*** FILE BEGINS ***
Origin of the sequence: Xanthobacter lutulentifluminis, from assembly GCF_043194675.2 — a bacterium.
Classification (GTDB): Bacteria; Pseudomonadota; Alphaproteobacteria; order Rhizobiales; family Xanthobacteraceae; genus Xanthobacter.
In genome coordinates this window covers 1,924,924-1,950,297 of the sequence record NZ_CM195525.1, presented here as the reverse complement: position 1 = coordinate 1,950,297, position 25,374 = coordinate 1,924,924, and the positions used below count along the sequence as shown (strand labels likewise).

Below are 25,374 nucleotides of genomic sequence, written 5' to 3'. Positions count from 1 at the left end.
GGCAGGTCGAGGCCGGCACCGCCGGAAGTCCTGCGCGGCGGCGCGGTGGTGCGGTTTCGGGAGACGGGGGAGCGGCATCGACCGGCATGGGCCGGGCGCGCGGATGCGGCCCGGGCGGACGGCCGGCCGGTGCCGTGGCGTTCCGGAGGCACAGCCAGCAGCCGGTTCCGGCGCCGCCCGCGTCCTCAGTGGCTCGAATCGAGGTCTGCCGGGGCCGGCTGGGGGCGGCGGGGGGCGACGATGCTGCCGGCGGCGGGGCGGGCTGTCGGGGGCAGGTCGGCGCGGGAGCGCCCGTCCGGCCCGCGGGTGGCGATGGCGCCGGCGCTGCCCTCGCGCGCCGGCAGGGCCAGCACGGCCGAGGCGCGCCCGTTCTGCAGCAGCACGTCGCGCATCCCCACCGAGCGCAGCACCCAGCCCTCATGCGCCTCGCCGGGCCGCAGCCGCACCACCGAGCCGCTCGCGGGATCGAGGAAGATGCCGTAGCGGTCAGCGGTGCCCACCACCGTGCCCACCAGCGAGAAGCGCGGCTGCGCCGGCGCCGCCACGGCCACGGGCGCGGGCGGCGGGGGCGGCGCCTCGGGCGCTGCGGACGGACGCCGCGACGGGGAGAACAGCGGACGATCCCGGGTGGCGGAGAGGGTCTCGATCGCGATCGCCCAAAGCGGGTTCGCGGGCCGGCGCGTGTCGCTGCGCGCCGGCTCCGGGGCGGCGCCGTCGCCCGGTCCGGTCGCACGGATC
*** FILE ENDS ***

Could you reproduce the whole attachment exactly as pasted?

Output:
Origin of the sequence: Xanthobacter lutulentifluminis, from assembly GCF_043194675.2 — a bacterium.
Classification (GTDB): Bacteria; Pseudomonadota; Alphaproteobacteria; order Rhizobiales; family Xanthobacteraceae; genus Xanthobacter.
In genome coordinates this window covers 1,924,924-1,950,297 of the sequence record NZ_CM195525.1, presented here as the reverse complement: position 1 = coordinate 1,950,297, position 25,374 = coordinate 1,924,924, and the positions used below count along the sequence as shown (strand labels likewise).

Below are 25,374 nucleotides of genomic sequence, written 5' to 3'. Positions count from 1 at the left end.
GGCAGGTCGAGGCCGGCACCGCCGGAAGTCCTGCGCGGCGGCGCGGTGGTGCGGTTTCGGGAGACGGGGGAGCGGCATCGACCGGCATGGGCCGGGCGCGCGGATGCGGCCCGGGCGGACGGCCGGCCGGTGCCGTGGCGTTCCGGAGGCACAGCCAGCAGCCGGTTCCGGCGCCGCCCGCGTCCTCAGTGGCTCGAATCGAGGTCTGCCGGGGCCGGCTGGGGGCGGCGGGGGGCGACGATGCTGCCGGCGGCGGGGCGGGCTGTCGGGGGCAGGTCGGCGCGGGAGCGCCCGTCCGGCCCGCGGGTGGCGATGGCGCCGGCGCTGCCCTCGCGCGCCGGCAGGGCCAGCACGGCCGAGGCGCGCCCGTTCTGCAGCAGCACGTCGCGCATCCCCACCGAGCGCAGCACCCAGCCCTCATGCGCCTCGCCGGGCCGCAGCCGCACCACCGAGCCGCTCGCGGGATCGAGGAAGATGCCGTAGCGGTCAGCGGTGCCCACCACCGTGCCCACCAGCGAGAAGCGCGGCTGCGCCGGCGCCGCCACGGCCACGGGCGCGGGCGGCGGGGGCGGCGCCTCGGGCGCTGCGGACGGACGCCGCGACGGGGAGAACAGCGGACGATCCCGGGTGGCGGAGAGGGTCTCGATCGCGATCGCCCAAAGCGGGTTCGCGGGCCGGCGCGTGTCGCTGCGCGCCGGCTCCGGGGCGGCGCCGTCGCCCGGTCCGGTCGCACGGATC